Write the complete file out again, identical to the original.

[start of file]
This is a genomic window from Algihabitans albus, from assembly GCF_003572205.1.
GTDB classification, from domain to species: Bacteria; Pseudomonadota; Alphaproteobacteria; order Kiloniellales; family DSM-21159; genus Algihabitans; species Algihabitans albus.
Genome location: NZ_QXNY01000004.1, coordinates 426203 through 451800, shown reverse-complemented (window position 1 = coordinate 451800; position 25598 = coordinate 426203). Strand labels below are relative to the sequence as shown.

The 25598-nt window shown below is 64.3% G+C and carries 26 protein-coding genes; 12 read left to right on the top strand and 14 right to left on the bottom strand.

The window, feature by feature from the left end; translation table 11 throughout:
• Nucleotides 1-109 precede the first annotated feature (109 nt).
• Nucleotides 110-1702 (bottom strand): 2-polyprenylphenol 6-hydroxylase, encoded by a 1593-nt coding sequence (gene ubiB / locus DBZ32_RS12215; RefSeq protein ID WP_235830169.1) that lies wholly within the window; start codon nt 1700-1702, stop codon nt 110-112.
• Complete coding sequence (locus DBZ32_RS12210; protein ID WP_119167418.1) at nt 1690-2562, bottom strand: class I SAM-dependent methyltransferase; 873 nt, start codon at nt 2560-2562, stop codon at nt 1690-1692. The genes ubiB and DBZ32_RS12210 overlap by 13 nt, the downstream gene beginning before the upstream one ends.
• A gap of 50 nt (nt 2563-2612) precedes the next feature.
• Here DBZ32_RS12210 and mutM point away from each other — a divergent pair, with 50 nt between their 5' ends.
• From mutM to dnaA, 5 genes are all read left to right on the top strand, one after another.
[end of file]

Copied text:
This is a genomic window from Algihabitans albus, from assembly GCF_003572205.1.
GTDB classification, from domain to species: Bacteria; Pseudomonadota; Alphaproteobacteria; order Kiloniellales; family DSM-21159; genus Algihabitans; species Algihabitans albus.
Genome location: NZ_QXNY01000004.1, coordinates 426203 through 451800, shown reverse-complemented (window position 1 = coordinate 451800; position 25598 = coordinate 426203). Strand labels below are relative to the sequence as shown.

The 25598-nt window shown below is 64.3% G+C and carries 26 protein-coding genes; 12 read left to right on the top strand and 14 right to left on the bottom strand.

The window, feature by feature from the left end; translation table 11 throughout:
• Nucleotides 1-109 precede the first annotated feature (109 nt).
• Nucleotides 110-1702 (bottom strand): 2-polyprenylphenol 6-hydroxylase, encoded by a 1593-nt coding sequence (gene ubiB / locus DBZ32_RS12215; RefSeq protein ID WP_235830169.1) that lies wholly within the window; start codon nt 1700-1702, stop codon nt 110-112.
• Complete coding sequence (locus DBZ32_RS12210; protein ID WP_119167418.1) at nt 1690-2562, bottom strand: class I SAM-dependent methyltransferase; 873 nt, start codon at nt 2560-2562, stop codon at nt 1690-1692. The genes ubiB and DBZ32_RS12210 overlap by 13 nt, the downstream gene beginning before the upstream one ends.
• A gap of 50 nt (nt 2563-2612) precedes the next feature.
• Here DBZ32_RS12210 and mutM point away from each other — a divergent pair, with 50 nt between their 5' ends.
• From mutM to dnaA, 5 genes are all read left to right on the top strand, one after another.